A practical foreign exchange and currency guide to Luxembourg
What's in this Luxembourg currency guide:
The official currency of Luxembourg is the euro, with symbol € and currency code EUR.
The euro (ISO: EUR) is involved in slightly more than 30% of all foreign exchange deals, and as such, is the world’s second most traded currency, behind the US dollar.
The euro is the currency of the eurozone (officially called the ‘euro area’), which consists of 19 of the 28 member states of the European Union, and is used by almost 350 million Europeans. It was introduced in January 1999.
Of all the thousands of exchange rates that exist in the world, the euro-to-US dollar exchange rate is the most actively traded, or most ‘liquid’.
Since its introduction, the euro’s lowest value against the dollar came in October 2000 when EUR/USD hit lows of 0.8231. The currency was strongest in July 2008, shortly before the worst stage of the 2007-2009 financial crisis, when EUR/USD reached 1.6038.
There are currently more than twenty nations and territories which peg their currencies to the euro, the largest of which is Denmark.
Major banks are forecasting the eurozone common currency to fall to $0.95 by the end of the year.
This multi-year low for the euro vs the US dollar looks only to worsen as winter approaches; the short term news for the single currency is all negative.
16 Sep 2022
02 Jul 2022
30 Sep 2021
01 Oct 2017
02 Oct 2012
05 Oct 2002
The below comparison table makes it easy to find the best exchange rates and lowest fees when you want to make a Transfer or Spend Euro.
Right in the middle of Europe, you’ll find the beautiful country of Luxembourg. A landlocked country, it’s full of forests, fairytale castles, and jagged gorges. The capital of the country is also called Luxembourg and is situated to the South of the Country. There is no King or Queen of Luxembourg. Instead, there’s a Grand Duke or Grand Duchess. The current Grand Duke is called Henri and he has been Grand Duke since 2000. Much like the Queen of England, the country celebrates his ‘official’ Birthday each year. With a successful steel, finance and high technology industry, a strategic location at the heart of Western Europe, more natural beauty than you might expect given its size, and as one of the three richest countries in the world, Luxembourg enjoys a very high standard of living.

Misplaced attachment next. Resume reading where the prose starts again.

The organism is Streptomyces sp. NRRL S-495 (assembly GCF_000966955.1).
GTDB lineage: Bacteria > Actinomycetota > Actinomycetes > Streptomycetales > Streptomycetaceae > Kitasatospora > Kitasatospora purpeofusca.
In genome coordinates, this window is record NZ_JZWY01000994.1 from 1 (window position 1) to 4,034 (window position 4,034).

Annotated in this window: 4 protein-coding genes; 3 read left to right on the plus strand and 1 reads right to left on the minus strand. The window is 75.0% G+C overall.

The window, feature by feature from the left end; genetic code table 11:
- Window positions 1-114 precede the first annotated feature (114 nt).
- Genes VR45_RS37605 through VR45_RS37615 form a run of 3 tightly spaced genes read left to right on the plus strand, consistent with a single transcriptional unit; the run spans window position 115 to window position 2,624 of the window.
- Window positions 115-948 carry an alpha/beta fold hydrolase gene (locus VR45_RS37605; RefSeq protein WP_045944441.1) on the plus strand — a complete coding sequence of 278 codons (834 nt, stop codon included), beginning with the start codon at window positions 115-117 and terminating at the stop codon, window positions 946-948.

By train: The Chemins de Fer Luxembourgeois (CFL)  train network is either comprehensive or spartan, depending whether you want to go south or north. While the south is reasonably well covered, the north is limited to one main line (Ligne 10) which runs from Luxembourg City via Mersch, Ettelbrück, Wilwerwiltz, Clervaux and Troisvierges. The line continues north into Belgium towards Liège. Trains in Luxembourg generally run very much on time and are modern and comfortable. As the fares are so cheap this is a good mode of transport to use when possible.
By Car: Driving in Luxembourg is nowhere as testing as in other European countries. The locals are polite, even when entering roundabouts. When entering the highways from side roads into the slower traffic lane, the other drivers will allow you to join the traffic line, but traffic indicators are essential. As with other highways in Europe always keep in the slow traffic lane, keeping the fast lane for overtaking. Normal day to day driving in Luxembourg is a delight but traffic does slow down in peak times.
Luxembourgish (“Lëtzebuergesch”) – a Germanic language that incorporates many French loan-words – is the national language. It is spoken natively by just over half of the native population, and is the main language of television and radio broadcasts. German (“Hochdeutsch”) enjoys official status in Luxembourg. It is taught in schools, is the language of the press, court system and church, and is almost universally understood by the local population.
That being said, everything from road signs to menus to information in stores, will appear in French – which is the main language of the government. French therefore is clearly one of the most useful of the three official languages to know, particularly in the capital.